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June War of 1967

June War of 1967 Former Syrian military outpost
Former Syrian military outpost, overlooking Lake Tiberias, taken by Israel in the 1967 June War (Photo Magnum / HH)

The Baathist coup led to revolts not only among the lower middle classes in several cities, who considered the new rulers to be peasants, but also among some officers, Sunni or Druze, who protested against what they saw as an Alawite takeover. The new government leader, Salah Jadid, tightened Syria’s ties with Moscow and with Yasser Arafat‘s Fatah (the main Palestinian resistance organization). He succeeded in bringing Israel/Palestine high on the agenda of the Arab League, the ultimate goal being the final victory over Israel. Eventually, Egypt and Jordan joined forces with Syria.

On 5 June 1967, after a protracted conflict with Syria, Lebanon and Jordan over the Jordan River’s water, Israel started a war, known as the June War, against the Arab countries. The Israeli army completely destroyed both Syria’s and Egypt’s Air Force, before they could even take off. Thereafter, the Israeli army invaded the Egyptian Sinai Peninsula and the West Bank, which was in Jordanian hands. On June 10, it attacked the Syrian Golan Heights. In less than two days, Syria lost this strategic region including its main city, Quneitra, which was entirely destroyed by the Israeli army, causing 120,000 refugees – mainly Druze – to flee to Syria. On June 11, the warring parties accepted the United Nation’s call for a cease-fire. Later in 1967, the UN Security Council issued its Resolution 242, calling for complete Israeli withdrawal from the territories occupied during the war, in exchange for peace talks and Arab recognition of Israel. In 1981, Israel annexed the Golan Heights.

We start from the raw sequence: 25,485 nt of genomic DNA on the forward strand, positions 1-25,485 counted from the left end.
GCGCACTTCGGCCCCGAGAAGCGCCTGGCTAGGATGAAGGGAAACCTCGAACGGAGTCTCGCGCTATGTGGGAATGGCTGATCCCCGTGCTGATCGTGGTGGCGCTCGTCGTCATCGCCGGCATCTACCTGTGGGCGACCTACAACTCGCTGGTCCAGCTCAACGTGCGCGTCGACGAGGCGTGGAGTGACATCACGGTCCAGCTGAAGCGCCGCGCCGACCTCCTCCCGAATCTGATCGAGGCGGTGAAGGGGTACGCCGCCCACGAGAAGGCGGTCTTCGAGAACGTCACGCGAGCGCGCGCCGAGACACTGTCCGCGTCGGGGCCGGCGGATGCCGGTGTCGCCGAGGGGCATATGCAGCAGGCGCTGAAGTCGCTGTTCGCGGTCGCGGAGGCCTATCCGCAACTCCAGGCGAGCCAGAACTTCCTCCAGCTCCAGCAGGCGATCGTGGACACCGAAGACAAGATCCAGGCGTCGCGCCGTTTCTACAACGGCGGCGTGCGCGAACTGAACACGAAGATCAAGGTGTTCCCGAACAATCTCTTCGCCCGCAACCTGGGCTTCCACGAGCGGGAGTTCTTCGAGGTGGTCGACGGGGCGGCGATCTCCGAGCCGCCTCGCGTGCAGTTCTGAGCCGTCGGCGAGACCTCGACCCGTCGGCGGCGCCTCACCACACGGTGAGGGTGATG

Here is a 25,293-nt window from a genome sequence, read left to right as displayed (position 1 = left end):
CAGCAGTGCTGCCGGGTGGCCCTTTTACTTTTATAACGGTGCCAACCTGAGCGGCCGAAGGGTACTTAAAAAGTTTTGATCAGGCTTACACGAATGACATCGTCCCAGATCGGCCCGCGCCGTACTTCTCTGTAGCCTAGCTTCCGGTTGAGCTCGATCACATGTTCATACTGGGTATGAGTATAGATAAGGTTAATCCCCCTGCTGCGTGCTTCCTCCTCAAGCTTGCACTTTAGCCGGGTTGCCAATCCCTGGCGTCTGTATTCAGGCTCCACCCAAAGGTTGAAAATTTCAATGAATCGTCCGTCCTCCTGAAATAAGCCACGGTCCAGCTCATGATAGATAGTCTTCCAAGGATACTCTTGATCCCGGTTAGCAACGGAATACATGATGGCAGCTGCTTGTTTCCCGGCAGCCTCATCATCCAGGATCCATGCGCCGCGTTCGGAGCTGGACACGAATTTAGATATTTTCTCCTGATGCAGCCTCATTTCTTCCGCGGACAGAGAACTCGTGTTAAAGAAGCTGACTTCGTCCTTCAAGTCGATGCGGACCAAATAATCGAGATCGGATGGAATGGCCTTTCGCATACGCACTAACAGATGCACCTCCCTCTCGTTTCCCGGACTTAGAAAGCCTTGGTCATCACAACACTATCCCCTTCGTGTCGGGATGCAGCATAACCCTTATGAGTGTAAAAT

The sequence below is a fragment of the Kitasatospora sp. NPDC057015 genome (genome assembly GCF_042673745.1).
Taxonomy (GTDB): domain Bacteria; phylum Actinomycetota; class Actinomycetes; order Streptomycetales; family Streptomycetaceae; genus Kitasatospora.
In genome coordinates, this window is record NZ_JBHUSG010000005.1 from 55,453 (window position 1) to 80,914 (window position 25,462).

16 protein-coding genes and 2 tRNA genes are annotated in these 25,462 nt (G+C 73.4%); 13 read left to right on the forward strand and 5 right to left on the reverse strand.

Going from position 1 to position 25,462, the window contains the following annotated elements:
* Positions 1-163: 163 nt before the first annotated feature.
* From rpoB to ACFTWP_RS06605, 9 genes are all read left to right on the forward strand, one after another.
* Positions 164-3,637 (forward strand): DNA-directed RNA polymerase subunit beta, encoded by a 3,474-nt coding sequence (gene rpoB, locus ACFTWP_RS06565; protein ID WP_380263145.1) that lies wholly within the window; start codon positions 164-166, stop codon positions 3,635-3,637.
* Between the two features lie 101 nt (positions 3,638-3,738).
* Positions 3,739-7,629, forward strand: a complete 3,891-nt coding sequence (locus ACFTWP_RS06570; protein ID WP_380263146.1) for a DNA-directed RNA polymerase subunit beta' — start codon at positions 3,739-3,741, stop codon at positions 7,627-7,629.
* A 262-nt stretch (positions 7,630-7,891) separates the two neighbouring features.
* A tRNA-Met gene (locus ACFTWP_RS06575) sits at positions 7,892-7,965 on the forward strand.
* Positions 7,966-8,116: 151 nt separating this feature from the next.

Following this defeat Salah Jadid came under attack both within Syria as well as internationally. Among his critics was Air Force general Hafiz al-Assad, Defence Minister during the June War. Despite his opposition, al-Assad retained his position in the government, biding his time and strengthening his camp during the following three years.

Black September

In September 1970, another dramatic event took place on Syria’s doorstep, in Jordan. Skirmishes between the Palestinians and the Jordanian authorities had been occurring for about a year. In what became known as Black September, King Hussein, fearing another, more widespread Palestinian revolt, had his forces kill thousands of fedayeen (resistance fighters). The remnants of the forces that belonged to the Palestine Liberation Organization (PLO) fled to Lebanon with their leader Yasser Arafat (who had become PLO-chairman the year before).

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